04 January 2013

What "worldliness" is...and isn't

We're grateful, as the new year rolls out, to re-start this feature and expand our bullpen of unpaid and overworked staff.  Every Friday, to commemorate the stellar contributions to internet apologetics and punditry made by our founder and benefactor, Phil Johnson, TeamPyro presents a "best of Phil" post to give your weekend that necessary kick.

This excerpt is from the original PyroManiac blog back in December 2005. Phil explains how the term “worldliness” is rightly understood, and how that understanding differs from what many people (including professing Christians) mean by it.

As usual, the comments are closed.

Worldly simply means "pertaining to this earth." On the one hand, Hebrews 9:1 speaks of "a worldly sanctuary"—i.e., an earthly and material one, contrasted with the "True tabernacle"—the heavenly temple, "which the Lord pitched, and not man" (8:2). So something can be "worldly" (like the Tabernacle) without being sinful.

On the other hand, Titus 2:12 speaks of "worldly lusts," meaning passions that are set on earthly and temporal things. Love for earthly things is inconsistent with true love for God, because the passions that drive this world's philosophies and value-systems are all characterized by pride and sinful lust (1 John 2:15-17).

The sin of "worldliness" is the tendency to set one's affections on things of the earth rather than on heavenly things (cf. Colossians 3:2). "Friendship with the world is enmity with God" (James 4:4). It is positively sinful to love this present world and imbibe its values more than we love heaven and order our lives according to heavenly values (cf. Philippians 1:23; Romans 8:5-6; Matthew 6:19-21; 16:23).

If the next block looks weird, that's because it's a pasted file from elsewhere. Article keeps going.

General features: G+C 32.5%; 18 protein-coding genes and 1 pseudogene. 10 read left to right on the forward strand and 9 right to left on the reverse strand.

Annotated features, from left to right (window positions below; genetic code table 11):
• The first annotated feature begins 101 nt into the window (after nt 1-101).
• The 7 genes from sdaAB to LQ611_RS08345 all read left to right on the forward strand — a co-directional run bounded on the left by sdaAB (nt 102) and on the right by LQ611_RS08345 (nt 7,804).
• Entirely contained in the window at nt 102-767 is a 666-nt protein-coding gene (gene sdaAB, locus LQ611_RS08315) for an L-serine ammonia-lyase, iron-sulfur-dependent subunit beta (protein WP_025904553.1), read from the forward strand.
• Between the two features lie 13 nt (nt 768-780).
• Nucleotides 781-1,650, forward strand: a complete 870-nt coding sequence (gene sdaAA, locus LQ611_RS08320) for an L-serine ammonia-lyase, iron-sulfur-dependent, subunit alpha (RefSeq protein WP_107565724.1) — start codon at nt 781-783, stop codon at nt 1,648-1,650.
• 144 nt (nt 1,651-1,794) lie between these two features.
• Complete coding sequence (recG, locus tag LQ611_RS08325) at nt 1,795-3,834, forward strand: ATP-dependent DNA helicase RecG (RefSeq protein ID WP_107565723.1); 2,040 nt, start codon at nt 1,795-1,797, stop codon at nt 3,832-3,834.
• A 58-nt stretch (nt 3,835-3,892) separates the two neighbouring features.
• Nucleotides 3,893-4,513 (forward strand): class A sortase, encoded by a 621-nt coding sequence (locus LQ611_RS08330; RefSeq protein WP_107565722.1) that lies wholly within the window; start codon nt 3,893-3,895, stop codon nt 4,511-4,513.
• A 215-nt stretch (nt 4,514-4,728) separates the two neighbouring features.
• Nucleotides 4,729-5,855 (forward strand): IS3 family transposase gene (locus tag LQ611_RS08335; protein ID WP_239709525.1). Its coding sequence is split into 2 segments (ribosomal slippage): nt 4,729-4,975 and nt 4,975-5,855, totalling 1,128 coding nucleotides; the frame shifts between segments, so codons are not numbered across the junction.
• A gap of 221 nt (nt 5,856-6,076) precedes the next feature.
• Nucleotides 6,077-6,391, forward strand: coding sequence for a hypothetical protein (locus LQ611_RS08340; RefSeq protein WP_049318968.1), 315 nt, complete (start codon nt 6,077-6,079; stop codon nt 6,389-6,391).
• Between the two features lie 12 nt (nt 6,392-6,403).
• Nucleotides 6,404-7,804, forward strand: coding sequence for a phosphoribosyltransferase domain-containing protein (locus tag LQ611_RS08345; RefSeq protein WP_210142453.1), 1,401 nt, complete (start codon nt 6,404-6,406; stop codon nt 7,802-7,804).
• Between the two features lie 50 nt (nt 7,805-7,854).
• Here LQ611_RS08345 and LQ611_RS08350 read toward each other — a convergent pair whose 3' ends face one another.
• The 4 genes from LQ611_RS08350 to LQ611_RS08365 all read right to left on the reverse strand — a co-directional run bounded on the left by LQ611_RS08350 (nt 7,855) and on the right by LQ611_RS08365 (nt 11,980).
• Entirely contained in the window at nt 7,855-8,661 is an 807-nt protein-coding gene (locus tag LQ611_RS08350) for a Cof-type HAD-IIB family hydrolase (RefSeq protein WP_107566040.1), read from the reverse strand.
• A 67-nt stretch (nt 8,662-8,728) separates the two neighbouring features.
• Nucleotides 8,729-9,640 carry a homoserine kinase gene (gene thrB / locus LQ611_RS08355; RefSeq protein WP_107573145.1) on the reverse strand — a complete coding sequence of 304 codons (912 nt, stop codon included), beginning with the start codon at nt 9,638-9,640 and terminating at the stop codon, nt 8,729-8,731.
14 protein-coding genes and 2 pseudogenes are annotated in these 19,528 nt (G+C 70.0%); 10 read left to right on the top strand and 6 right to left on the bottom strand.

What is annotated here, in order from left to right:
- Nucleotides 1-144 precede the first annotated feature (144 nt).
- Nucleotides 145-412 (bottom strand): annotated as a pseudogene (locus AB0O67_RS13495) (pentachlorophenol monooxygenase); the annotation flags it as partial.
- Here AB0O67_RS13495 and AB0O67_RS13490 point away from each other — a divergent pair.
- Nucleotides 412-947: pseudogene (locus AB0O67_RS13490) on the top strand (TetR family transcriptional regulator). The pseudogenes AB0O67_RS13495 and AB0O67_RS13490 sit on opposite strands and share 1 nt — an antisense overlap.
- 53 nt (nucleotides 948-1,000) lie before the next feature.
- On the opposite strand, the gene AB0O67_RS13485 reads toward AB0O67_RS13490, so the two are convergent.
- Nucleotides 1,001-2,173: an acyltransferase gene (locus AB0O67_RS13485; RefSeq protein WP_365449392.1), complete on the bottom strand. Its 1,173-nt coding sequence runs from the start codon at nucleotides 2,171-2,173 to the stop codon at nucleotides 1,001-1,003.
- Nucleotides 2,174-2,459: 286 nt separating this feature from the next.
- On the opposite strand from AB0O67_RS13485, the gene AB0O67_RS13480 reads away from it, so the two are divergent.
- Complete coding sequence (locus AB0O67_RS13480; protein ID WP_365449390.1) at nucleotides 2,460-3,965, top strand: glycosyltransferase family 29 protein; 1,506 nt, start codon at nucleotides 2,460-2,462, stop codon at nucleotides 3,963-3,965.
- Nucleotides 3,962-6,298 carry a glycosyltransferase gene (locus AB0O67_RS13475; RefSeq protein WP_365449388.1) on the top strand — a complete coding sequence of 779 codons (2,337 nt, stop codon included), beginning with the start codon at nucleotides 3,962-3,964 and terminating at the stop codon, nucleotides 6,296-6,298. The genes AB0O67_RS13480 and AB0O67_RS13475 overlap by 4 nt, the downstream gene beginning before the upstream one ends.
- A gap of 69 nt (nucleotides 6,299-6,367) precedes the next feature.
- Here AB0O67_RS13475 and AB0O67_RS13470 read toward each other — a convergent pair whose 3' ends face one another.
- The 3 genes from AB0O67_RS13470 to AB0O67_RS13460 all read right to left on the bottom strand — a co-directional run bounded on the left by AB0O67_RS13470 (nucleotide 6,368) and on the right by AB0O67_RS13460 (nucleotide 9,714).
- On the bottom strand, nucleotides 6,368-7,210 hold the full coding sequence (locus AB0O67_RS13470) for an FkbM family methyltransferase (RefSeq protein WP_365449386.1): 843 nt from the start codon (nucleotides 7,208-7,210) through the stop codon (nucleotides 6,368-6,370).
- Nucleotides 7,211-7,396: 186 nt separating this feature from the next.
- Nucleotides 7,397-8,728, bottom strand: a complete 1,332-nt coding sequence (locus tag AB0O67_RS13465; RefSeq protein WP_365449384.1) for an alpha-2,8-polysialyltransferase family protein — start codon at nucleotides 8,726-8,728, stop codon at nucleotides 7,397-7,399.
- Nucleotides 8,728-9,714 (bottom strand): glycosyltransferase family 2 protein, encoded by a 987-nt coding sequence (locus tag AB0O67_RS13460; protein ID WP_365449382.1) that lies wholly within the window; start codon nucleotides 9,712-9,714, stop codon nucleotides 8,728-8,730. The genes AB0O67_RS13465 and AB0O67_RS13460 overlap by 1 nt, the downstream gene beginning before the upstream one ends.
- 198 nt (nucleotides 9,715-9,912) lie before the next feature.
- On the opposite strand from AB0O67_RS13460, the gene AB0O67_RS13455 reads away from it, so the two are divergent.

In other words, worldliness is a sin of the heart.

Conversely, worldliness isn't necessarily related to movies, music styles, the latest fashions, or other typical fundamentalist taboos. Those things certainly can be worldly and obviously do have a tendency to provoke sinful worldliness insofar as they naturally appeal to our passions and tempt us to become obsessed with earthly things.

But there's an even worse kind of worldliness than that. Religion—even conservative, doctrinally-sound religion—can be worldly too.

Think about it: if a person cares less for heaven and heaven's values than for the trappings of "a worldly sanctuary"—be it an ornate cathedral, a megachurch with a Starbucks kiosk in the foyer, or a lowbrow church where snake-handling provides the entertainment—that person is worldly and living in disobedience to God.

As a matter of fact, I know some hard-core fundamentalists who are the rankest kind of worldlings, because they imagine that holiness consists only in external and cultural things, and they have not cultivated a genuine love in their hearts for that which is spiritual.

So you cannot discover whether you are worldly merely by seeing how you look or what kind of lifestyle you live. If you want to recognize true worldliness, you have to assess your desires and passions. What do you truly love? Since worldliness is inherent in the bent of the old man, when you examine your heart honestly, you're virtually certain to discover a degree of worldliness there.

The biblical instructions for how to deal with worldliness are surprisingly simple:

"Put off, concerning your former conduct, the old man which grows corrupt according to the deceitful lusts, and be renewed in the spirit of your mind, and . . . put on the new man which was created according to God, in true righteousness and holiness"
(Ephesians 4:22-24).